Alarm as 30 counties slash health budgets

Doctor performs an operation on a patient.
By Paul Wafula

Kenya: Thirty counties will spend less on health this year, compared to what the national government spent on citizens in 2012.

In their rush to beat the June 30, 2013, deadline set by the Public Finance Management Act, many counties ended up under-budgeting on health, a move that could drastically affect service delivery and create a national health crisis.

Tharaka Nithi, Nyeri, Homa Bay, Kitui and Kericho top the list of counties that slashed their budgets by more than half, compared to what the Ministry of Health previously spent in each of the areas before the advent of devolution.

SEE ALSO :Hospital accused of hiking charges

But there are also counties that before the advent of devolution. But there are also counties that doubled their health development expenditure, a move that could improve health services in these areas. These include Kisii, Bomet, Laikipia, Kakamega and Turkana.

However, only 17 counties increased their development expenditure, money which goes directly into improving infrastructure to boost service delivery.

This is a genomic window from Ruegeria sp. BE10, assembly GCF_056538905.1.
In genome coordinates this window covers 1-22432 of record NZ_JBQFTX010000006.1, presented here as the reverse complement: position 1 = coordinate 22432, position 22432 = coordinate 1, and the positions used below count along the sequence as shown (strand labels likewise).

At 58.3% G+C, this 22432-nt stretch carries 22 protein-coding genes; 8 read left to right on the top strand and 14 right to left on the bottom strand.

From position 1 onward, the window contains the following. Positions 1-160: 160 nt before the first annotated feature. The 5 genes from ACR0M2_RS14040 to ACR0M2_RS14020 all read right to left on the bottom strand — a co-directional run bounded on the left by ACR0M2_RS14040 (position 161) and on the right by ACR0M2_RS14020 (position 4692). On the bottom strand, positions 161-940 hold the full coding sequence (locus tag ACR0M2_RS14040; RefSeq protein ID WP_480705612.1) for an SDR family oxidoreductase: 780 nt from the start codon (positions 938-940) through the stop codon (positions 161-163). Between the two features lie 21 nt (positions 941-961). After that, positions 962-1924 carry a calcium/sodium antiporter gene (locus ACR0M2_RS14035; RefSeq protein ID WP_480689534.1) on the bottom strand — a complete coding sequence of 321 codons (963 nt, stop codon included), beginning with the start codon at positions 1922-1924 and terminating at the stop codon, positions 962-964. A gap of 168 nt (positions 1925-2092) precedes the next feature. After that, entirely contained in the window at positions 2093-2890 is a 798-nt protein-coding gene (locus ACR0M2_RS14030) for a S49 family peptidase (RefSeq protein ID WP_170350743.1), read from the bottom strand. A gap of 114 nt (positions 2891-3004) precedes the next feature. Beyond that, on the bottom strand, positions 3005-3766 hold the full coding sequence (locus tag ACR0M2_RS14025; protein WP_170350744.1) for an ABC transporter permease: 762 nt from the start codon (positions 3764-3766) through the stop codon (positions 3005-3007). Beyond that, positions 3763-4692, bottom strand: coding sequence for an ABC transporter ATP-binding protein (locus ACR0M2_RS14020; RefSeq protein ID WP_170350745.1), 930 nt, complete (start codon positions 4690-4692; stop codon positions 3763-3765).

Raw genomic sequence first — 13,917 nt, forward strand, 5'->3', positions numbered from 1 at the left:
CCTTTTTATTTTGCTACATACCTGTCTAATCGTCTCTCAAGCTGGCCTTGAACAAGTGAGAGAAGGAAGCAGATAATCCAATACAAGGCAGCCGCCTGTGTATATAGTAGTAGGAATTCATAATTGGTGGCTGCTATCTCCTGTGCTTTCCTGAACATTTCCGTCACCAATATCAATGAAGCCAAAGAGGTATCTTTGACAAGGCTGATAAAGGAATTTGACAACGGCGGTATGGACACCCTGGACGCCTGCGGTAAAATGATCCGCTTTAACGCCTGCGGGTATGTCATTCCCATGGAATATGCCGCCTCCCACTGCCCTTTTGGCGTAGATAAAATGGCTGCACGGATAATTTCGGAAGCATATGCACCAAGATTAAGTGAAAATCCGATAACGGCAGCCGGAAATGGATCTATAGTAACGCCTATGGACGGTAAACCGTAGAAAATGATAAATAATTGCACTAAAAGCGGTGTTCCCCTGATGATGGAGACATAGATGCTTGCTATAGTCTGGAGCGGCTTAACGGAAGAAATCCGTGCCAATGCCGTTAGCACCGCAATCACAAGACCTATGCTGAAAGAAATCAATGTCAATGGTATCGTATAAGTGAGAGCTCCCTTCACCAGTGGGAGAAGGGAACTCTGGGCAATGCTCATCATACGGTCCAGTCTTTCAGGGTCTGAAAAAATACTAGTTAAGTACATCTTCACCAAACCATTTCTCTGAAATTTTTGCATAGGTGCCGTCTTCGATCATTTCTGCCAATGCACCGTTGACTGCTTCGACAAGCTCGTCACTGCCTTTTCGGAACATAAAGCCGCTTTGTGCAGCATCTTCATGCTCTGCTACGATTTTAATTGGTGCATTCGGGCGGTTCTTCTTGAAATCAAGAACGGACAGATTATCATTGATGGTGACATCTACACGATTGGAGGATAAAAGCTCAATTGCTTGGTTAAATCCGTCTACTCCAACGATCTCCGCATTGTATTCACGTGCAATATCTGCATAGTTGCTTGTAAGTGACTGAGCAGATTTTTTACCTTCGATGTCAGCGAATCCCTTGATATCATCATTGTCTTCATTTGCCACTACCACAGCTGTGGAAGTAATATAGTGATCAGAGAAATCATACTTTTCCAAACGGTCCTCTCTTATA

The revelation will hurt the expectations of many Kenyans who had hoped that devolution would solve their most pressing problems that the central government had ignored for decades.  More than six months on the devolution road, an examination of the county health budgets and priorities reveals that most county governments may be failing the test of investing innovatively for the health of the people.

It is conceivable that many of the counties that were already doing badly before devolution will have slim chances of improving. Some counties have invested as little as Sh24 per person in developing health, while the best spenders are counting on donors to honour their promises to supplement funds.  

Failure

SEE ALSO :Hospital gets modern morgue

Starting Tuesday November 11, The Standard will provide comprehensive coverage of devolution of health services to help Kenyans visualise the state of health in their counties and know what the local governments are doing to improve healthcare.

Our two-month investigation reveals that the race by most of the 47 new county governments to prepare budgets to beat the deadline by the central Government may inadvertently have set them up for failure.

Our investigation reviews how much each county is spending on your healthcare and the challenges faced in service delivery to deal with neglected diseases such as trachoma in West Pokot and elephantiasis in and Kilifi. Finally we will look at the challenges of politics and priorities in Tharaka Nithi.

Additional information on how counties spend on health http://www.standardmedia.co.ke/health/changeforhealth

health services devolved government